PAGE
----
Ruthless Critic of All that Exists :

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Alain Badiou's book on Sarkozy reveals the philosopher's own advocacy
of change based in reality, which is beginning to displace the old
'new philosophy' of Bernard-Henri Lévy et al

By Christopher Bickerton

>From Wikipedia:

[Alain Badiou (born 17 January 1937 in Rabat, Morocco) is a prominent
French philosopher, formerly chair of philosophy at the École Normale
Supérieure (ENS). Along with Giorgio Agamben and Slavoj Zizek, Badiou
is a prominent figure in an anti-postmodern strand of continental
philosophy. Particularly through a creative appropriation of set
theory from his early interest in mathematics, Badiou seeks to recover
the concepts of being, truth and the subject in a way that is neither
postmodern nor simply a repetition of modernity.

He was politically active very early on, and was one of the founding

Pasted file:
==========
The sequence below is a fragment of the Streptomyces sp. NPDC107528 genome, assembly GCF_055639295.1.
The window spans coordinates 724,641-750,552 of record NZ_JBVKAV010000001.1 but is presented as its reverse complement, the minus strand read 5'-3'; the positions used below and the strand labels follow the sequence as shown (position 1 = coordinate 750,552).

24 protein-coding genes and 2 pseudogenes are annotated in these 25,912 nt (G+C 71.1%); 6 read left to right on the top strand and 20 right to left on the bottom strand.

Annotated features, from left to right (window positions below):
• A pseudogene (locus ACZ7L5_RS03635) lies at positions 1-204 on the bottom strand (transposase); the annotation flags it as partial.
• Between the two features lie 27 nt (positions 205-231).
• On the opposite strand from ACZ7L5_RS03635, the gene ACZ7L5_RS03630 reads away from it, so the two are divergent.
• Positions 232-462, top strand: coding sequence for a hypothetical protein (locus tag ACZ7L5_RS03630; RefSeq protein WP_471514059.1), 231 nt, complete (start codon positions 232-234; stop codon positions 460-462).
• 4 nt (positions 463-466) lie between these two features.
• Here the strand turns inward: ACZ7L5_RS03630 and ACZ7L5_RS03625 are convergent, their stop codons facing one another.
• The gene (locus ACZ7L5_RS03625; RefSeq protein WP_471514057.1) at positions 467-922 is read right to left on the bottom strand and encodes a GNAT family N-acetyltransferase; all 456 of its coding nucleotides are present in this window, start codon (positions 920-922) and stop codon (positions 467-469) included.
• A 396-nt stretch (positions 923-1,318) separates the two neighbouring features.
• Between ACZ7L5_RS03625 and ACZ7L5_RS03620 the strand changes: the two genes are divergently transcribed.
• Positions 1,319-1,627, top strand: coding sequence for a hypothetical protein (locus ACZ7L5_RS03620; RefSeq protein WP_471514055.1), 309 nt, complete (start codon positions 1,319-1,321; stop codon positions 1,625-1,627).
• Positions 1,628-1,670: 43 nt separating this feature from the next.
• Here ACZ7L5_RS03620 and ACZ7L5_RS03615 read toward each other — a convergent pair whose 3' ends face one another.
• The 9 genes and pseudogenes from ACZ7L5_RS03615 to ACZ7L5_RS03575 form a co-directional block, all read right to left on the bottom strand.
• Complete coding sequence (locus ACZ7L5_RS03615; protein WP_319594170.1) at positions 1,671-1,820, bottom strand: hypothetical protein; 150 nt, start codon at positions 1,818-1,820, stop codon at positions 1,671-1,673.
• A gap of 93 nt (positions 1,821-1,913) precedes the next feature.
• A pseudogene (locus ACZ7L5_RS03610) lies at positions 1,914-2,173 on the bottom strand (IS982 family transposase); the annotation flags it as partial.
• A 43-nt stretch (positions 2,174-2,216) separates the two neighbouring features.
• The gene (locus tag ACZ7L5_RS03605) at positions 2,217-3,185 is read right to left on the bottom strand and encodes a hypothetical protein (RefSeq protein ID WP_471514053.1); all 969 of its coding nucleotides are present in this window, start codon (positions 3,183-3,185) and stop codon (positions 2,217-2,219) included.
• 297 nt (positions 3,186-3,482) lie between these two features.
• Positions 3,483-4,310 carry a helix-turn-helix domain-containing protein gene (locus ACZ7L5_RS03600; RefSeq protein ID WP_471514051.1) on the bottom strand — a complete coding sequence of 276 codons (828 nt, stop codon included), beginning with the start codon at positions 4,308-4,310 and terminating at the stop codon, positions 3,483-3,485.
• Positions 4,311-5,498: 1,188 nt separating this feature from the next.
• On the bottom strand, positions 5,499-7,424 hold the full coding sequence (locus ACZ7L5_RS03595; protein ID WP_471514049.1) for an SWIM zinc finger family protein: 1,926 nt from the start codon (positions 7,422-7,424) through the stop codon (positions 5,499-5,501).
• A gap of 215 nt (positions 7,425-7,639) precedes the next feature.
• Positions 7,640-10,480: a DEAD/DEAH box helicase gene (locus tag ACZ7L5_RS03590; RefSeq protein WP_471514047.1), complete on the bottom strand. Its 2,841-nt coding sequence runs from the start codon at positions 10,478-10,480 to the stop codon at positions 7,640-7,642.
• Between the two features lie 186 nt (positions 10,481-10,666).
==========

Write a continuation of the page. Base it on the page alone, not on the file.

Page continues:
members of the Unified Socialist Party (PSU). The PSU was particularly
active in the struggle for the decolonization of Algeria. He wrote his
first novel, Almagestes, in 1964. In 1967 he joined a study group
organized by Louis Althusser and grew increasingly influenced by
Jacques Lacan. The student uprisings of May 1968 reinforced Badiou's
commitment to the far Left, and he participated in increasingly
radical communist and Maoist groups, such as the UCFML. In 1969 he
joined the faculty of University of Paris VIII (Vincennes-Saint
Denis), which was a bastion of counter-cultural thought. There he
engaged in fierce intellectual debates with fellow professors Gilles
Deleuze and Jean-François Lyotard, whose philosophical works he
considered unhealthy deviations from the Althusserian program of a
scientific Marxism. In the 1980s, as both Althusserian Marxism and
Lacanian psychoanalysis went into decline (with Lacan dead and
Althusser in an asylum), Badiou published more technical and abstract
philosophical works, such as Théorie du sujet (1982), and his magnum
opus, Being and Event (1988).]

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